Perspectives and Conclusions

The development of BPs is best viewed in the wider context of the ”greening“ of industrial chemistry. In future years, it will be largely driven by three factors: the need to derive more carbon for chemical processes from renewable substances instead of oil reserves, to develop cleaner chemical processes, and to avoid perturbing the ecosystem.

Key opportunities exist to build BPs from annually renewable crops and agro-industrial waste-streams (29). The production of monomers and polymers with enzymes (30), microbes, or plants represents a cleaner and safer way of doing chemistry. Breakthroughs in the genetic engineering of metabolic pathways have yielded microbes that more efficiently convert inexpensive feedstocks (such as molasses, starch, and waste lipids) to BP building blocks (such as lactic acid) (18). Cloning and expression of genes in plants has created new possibilities for using photosynthesis to directly synthesize polymers in plants (14). These powerful technologies will allow the continued development of cost-effective biological routes to a wide range of chemicals, including monomers and polymers. By using genetic methods to manufacture safe chemicals in specific plant compartments, the separation of plant-derived polymers from foods during harvesting will be facilitated.

An important benefit of renewable feedstocks, as compared with petroleum, is a reduction in the emission of fossil fuel–derived CO2. For example, on the basis of one estimate, the volume of PLA production in 2020 will be 3.6 billion kg/year. If these polymers displace an equivalent amount of fossil fuel–based polymers, then 192 trillion Btus of fossil-derived fuel will be saved per year, resulting in a reduction in the emission of CO2 by 10 million tons.

To avoid perturbing the ecosystem, processes must be cyclic, without creating chemical or biological imbalances. BPs from annually renewable materials allow cyclic processes that can be renewed over short time intervals (less than 1 year). The chemicals taken from nature will be returned to nature without perturbing the environment. This is a large departure from current practices. At present there is little or no current value to the manufacturer who develops such an environmentally friendly product, and BPs must therefore compete head-to-head in cost and performance with existing familiar and inexpensive products (e. g., plastic resins such as polyethylene cost about 50 cents per pound). This is extremely difficult because new processes require intensive research and large capital expenses and must be scaled-up to be economically competitive. BPs are often designed to mimic the ”feel“ of existing materials. It will be important when developing and marketing BPs to identify and exploit the unique attributes of the materials.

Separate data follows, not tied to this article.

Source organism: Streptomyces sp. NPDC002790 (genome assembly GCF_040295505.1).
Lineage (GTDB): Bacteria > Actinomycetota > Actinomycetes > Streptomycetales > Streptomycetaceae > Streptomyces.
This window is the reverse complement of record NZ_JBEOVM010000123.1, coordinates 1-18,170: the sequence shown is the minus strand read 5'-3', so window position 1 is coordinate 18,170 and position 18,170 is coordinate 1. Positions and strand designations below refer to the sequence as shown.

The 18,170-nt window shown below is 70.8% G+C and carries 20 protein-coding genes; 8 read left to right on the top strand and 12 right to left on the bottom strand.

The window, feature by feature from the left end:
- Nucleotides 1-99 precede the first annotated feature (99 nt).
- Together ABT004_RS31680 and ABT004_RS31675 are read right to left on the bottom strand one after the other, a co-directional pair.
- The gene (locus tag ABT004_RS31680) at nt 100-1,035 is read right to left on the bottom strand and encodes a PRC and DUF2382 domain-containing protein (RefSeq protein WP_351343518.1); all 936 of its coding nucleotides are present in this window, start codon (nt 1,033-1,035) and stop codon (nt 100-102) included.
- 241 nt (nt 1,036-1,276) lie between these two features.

Biodegradable polymers are only beneficial when they can actually biodegrade. Water-soluble polymers normally enter a wastewater treatment facility; the infrastructure of such facilities is readily available in all industrially advanced nations. Such facilities provide high levels of bioactivity that rapidly degrade water-soluble BPs. In contrast, the infrastructure of bioactive systems for the disposal of non–water-soluble BPs is seriously lagging. Without such an infrastructure, valuable biodisposables such as food and yard waste (25 to 30% of total municipal solid waste) are often buried in dry landfill environments (31). The logical solution is to convert biowastes to valuable compost, chemical intermediates, and energy through aerobic and anaerobic processes. A wide network of sophisticated composting and other bioconversion facilities for the reprocessing of BPs and other biowastes is essential for the future health of our ecosystem.

On the basis of on economic and environmental considerations, the commercialization of BPs will continue to increase in markets where products have a relatively short-use lifetime. It is important to remember, however, that biodegradable polymers can be sufficiently sturdy to withstand standard wash-cycle treatments in textile garments. Misconceptions that biodegradable polymers cannot be stable for multiple-use articles over lifetimes of years will need to be addressed.